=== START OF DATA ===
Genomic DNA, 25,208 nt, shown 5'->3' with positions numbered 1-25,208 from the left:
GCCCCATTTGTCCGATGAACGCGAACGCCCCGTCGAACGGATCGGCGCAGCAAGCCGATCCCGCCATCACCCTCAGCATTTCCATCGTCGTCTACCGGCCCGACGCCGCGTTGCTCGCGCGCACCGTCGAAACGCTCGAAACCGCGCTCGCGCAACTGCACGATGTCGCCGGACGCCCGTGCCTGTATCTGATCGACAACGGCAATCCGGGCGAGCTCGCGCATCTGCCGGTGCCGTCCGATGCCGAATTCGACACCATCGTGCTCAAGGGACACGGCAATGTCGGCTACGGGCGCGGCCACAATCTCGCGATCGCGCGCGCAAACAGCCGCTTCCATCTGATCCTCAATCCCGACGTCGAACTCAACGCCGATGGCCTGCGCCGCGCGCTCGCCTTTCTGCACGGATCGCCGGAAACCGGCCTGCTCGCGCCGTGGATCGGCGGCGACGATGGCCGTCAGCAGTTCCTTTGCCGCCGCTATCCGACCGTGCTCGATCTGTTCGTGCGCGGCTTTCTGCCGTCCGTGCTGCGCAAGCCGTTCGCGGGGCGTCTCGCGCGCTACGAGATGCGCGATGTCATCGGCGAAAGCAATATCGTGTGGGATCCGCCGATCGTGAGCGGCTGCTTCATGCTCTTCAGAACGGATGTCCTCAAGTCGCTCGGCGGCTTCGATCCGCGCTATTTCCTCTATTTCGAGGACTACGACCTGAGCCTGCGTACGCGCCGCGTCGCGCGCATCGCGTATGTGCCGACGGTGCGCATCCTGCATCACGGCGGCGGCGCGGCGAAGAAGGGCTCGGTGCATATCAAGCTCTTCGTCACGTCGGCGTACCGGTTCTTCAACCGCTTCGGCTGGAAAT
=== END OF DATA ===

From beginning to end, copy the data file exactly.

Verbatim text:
Genomic DNA, 25,208 nt, shown 5'->3' with positions numbered 1-25,208 from the left:
GCCCCATTTGTCCGATGAACGCGAACGCCCCGTCGAACGGATCGGCGCAGCAAGCCGATCCCGCCATCACCCTCAGCATTTCCATCGTCGTCTACCGGCCCGACGCCGCGTTGCTCGCGCGCACCGTCGAAACGCTCGAAACCGCGCTCGCGCAACTGCACGATGTCGCCGGACGCCCGTGCCTGTATCTGATCGACAACGGCAATCCGGGCGAGCTCGCGCATCTGCCGGTGCCGTCCGATGCCGAATTCGACACCATCGTGCTCAAGGGACACGGCAATGTCGGCTACGGGCGCGGCCACAATCTCGCGATCGCGCGCGCAAACAGCCGCTTCCATCTGATCCTCAATCCCGACGTCGAACTCAACGCCGATGGCCTGCGCCGCGCGCTCGCCTTTCTGCACGGATCGCCGGAAACCGGCCTGCTCGCGCCGTGGATCGGCGGCGACGATGGCCGTCAGCAGTTCCTTTGCCGCCGCTATCCGACCGTGCTCGATCTGTTCGTGCGCGGCTTTCTGCCGTCCGTGCTGCGCAAGCCGTTCGCGGGGCGTCTCGCGCGCTACGAGATGCGCGATGTCATCGGCGAAAGCAATATCGTGTGGGATCCGCCGATCGTGAGCGGCTGCTTCATGCTCTTCAGAACGGATGTCCTCAAGTCGCTCGGCGGCTTCGATCCGCGCTATTTCCTCTATTTCGAGGACTACGACCTGAGCCTGCGTACGCGCCGCGTCGCGCGCATCGCGTATGTGCCGACGGTGCGCATCCTGCATCACGGCGGCGGCGCGGCGAAGAAGGGCTCGGTGCATATCAAGCTCTTCGTCACGTCGGCGTACCGGTTCTTCAACCGCTTCGGCTGGAAAT